The revised National Development Plan (NDP) published in October 2021 will invest €165 billion in Irish infrastructure over its lifetime. eolas outlines the major projects within the plan, and what is expected to be delivered in 2022.
In 2022, Ireland’s total capital expenditure will rise to €14 billion from 2021’s €12.7 billion. Core exchequer investment as a share of GNI* will rise to 4.8 per cent from 2021’s level of 4.5 per cent, totalling €11.1 billion, with non-exchequer funding accounting for the remaining €2.9 billion. This rise in exchequer funding represents an increase of €1.3 billion from 2021. Housing, transport, and health will be the best-funded sectors of the year, receiving €3.4 billion, €2.5 billion, and €1.01 billion in gross voted capital allocations respectively.
Cost categories for projects within the NDP range from A (€20 million-€50 million) to F (over €1 billion). There are five projects mentioned in the revised NDP with cost category F status: the protection and renewal of national roads; the National Broadband Plan; MetroLink; the Celtic Interconnector; and the Western Supply Project – Eastern and Midlands Region.
National Broadband Plan
The rollout of the National Broadband Plan (NBP) commenced in 2020, with delivery planned to be completed by 2027. The plan seeks to connect over 544,000 premises not covered by commercial operators with high-speed broadband, including almost 100,000 businesses and farms and 700 schools. In the 2010s, it was mooted that the NDP would cost an estimated €500 million but by 2019 National Broadband Ireland won the tender for a €3 billion contract.
In its winter update on the rollout of the NBP, issued on 22 December 2021, the Government said that the Covid pandemic had “impacted the rollout of the NBP in the first half of the year”, but that rollout had “picked up the pace in the second half of 2021 and some 54,000 premises will be available for order or pre-order at year end”. More than 1,200 orders had been placed, with premises pending connection, at the time of the update. 4,600 premises had been connected to the network up to that point.
282,000 premises have also been surveyed, with 232,000 designs received and construction begun on 150,000 premises. While localities wait for broadband to be delivered to their homes, 262 Broadband Connection Points (BCPs), wireless connectivity hubs in communities awaiting rollout, have been installed and are ready for connection, with 234 of these live on the high-speed network.
NDP actions due for completion in 2022
- Finalisation of recommendations by Public Private Partnership Steering Group on existing treatment of PPPs by end of Q2
- Development of a new National Cycling Network Strategy by year-end
- Opening of greenways financed under the Strategy for the Future Development of National and Regional Greenways to begin and continue until 2024
- Issuance of the final report of the Strategic Rail Review
- Construction of the N5 Westport to Turlough road, to be completed in Q4
- Fishery development projects in Castletownbere, Howth and Killybegs all “to be complete in early 2022”
- New Seafood Development Programme 2021-2027 to launch with €142 million EU funding
- New specialist marine vessel commissioned by the Marine Institute to be fully operational by autumn
- The majority of the 200 school building projects built under the Department of Education’s school building programme to be completed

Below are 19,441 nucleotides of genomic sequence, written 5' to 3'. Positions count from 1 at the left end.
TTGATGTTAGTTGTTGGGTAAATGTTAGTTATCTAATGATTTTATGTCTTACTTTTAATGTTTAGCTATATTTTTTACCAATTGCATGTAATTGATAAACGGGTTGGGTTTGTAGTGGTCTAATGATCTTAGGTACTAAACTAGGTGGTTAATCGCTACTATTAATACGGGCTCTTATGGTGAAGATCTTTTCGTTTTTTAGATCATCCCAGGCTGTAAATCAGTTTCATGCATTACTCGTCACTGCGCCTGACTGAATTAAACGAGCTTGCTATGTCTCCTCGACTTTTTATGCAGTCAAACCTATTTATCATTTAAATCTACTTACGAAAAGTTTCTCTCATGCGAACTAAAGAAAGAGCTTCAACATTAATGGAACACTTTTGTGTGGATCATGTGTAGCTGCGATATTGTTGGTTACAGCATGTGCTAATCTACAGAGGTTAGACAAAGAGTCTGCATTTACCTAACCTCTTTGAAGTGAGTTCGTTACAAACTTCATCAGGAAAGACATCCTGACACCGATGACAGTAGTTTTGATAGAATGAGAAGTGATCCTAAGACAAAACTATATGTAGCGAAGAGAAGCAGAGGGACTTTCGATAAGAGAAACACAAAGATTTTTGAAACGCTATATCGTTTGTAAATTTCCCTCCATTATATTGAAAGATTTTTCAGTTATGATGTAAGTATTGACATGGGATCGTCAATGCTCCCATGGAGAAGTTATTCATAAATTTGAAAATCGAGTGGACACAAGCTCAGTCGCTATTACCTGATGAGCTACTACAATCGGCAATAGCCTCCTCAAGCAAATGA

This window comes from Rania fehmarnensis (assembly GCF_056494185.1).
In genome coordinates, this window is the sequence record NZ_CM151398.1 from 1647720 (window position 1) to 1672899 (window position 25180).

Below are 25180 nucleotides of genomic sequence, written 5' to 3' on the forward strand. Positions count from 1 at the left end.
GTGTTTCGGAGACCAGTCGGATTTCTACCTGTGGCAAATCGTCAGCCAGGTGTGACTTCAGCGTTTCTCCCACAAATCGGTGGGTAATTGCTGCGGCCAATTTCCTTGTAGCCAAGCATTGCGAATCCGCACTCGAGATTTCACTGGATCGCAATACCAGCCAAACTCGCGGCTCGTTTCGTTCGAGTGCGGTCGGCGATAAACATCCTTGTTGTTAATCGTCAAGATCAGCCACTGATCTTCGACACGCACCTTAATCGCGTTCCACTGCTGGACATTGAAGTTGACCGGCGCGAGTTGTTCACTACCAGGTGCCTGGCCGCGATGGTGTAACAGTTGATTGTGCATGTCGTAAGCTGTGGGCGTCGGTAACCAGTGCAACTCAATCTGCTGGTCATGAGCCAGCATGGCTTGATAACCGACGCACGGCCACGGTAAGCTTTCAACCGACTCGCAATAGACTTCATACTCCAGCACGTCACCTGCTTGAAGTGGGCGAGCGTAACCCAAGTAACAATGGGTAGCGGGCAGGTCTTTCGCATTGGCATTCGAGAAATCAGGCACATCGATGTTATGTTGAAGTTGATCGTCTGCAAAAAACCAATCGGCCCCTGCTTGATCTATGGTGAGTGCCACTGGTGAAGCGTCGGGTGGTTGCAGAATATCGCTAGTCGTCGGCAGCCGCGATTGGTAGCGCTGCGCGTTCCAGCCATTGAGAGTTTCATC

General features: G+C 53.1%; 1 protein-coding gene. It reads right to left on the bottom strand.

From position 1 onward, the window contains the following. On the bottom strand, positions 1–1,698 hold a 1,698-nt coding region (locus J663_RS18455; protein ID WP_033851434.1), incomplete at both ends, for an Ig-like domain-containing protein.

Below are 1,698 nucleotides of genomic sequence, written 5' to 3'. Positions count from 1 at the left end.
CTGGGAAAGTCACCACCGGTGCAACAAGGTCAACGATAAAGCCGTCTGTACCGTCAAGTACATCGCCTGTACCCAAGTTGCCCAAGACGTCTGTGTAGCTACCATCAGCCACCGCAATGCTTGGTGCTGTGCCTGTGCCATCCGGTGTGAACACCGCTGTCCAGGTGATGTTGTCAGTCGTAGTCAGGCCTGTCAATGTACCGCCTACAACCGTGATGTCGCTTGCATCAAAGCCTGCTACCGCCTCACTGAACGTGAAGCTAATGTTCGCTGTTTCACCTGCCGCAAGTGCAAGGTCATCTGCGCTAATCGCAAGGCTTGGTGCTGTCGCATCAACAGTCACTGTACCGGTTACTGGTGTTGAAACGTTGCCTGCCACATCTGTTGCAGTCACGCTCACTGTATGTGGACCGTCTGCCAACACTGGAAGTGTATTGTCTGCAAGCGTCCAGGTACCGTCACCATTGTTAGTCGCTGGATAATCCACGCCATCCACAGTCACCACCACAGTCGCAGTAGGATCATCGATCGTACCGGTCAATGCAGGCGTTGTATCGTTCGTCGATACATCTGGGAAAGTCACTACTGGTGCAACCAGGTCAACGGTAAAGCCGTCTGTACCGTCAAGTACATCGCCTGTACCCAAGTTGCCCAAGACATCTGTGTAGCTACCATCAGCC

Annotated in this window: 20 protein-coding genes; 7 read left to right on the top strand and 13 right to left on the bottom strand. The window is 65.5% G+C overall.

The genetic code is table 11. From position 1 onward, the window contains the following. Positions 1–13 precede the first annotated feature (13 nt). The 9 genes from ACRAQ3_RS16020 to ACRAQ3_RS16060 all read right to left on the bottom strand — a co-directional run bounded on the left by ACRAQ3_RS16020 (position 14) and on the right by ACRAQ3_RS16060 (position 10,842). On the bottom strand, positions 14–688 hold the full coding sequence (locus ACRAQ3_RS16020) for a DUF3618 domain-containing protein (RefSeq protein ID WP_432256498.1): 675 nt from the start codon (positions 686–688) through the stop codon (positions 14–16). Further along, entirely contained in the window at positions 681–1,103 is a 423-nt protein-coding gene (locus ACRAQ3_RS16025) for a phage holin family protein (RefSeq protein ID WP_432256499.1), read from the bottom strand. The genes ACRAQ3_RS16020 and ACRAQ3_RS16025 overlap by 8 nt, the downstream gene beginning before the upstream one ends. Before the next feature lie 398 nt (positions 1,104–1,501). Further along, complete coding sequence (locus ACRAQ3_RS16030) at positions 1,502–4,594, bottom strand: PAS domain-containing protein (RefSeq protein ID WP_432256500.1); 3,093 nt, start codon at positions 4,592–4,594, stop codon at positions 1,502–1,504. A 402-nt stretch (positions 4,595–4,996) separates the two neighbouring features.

- Announcement of successful projects under the Energy Efficiency and Decarbonisation Pathfinder Programme, due in Q1
- The entering into service of the new Dublin Airport runway
- Capacity extension at Shannon Foynes and completion of the Alexander Basin redevelopment
- €202 million of carbon tax revenue to fund the SEAI’s residential and community retrofit schemes
The Celtic Interconnector is the proposed 700MW electricity interconnector between Brittany, France and east Cork, which will have an annual transmission capacity of 6.1 TWh. The project, which is being developed by Ireland’s Transmission System Operator, EirGrid and France’s Réseau de Transporte d’Électricité, is expected to be completed in 2026 and will be Ireland’s largest electricity interconnector.
Following on from Brexit, the successful connection of the project will allow Ireland to once again have direct electricity interconnection with the remainder of the EU Internal Energy Market and enhance “market competition and security of electricity supply, to the benefit of Irish and French electricity customers”. It will also allow Ireland to provide direct export of its surplus renewable energy to Europe, along with a reduction in curtailment of wind generation in Ireland.
Water Supply Project — Eastern and Midlands Region
The Water Supply Project – Eastern and Midlands Region (WSP-EMR) will abstract water from the lower River Shannon at Parteen Basin in Tipperary, with water treatment at Birdhill, and carry the water to a reservoir in Peamount, Dublin in order to connect water supply to the Greater Dublin Area and other areas such as Newport, Borrisokane, Mullingar, Portlaoise, Navan, Drogheda and more.
The project is currently in the pre-planning and design stage, with both the over €1 billion estimated cost and the estimated completion date of 2030 offered with the caveats that they are preliminary and will be “reviewed and refreshed as the project progresses through the planning and procurement processes”.
The project, which will “meet the future water supply needs for housing, commercial and industrial growth in an area comprising 40 per cent of Ireland’s population”, is said in the NDP to have already gone through non-statutory public consultation, with further statutory public consultation to take place before it is submitted to An Bord Pleanála for planning permission.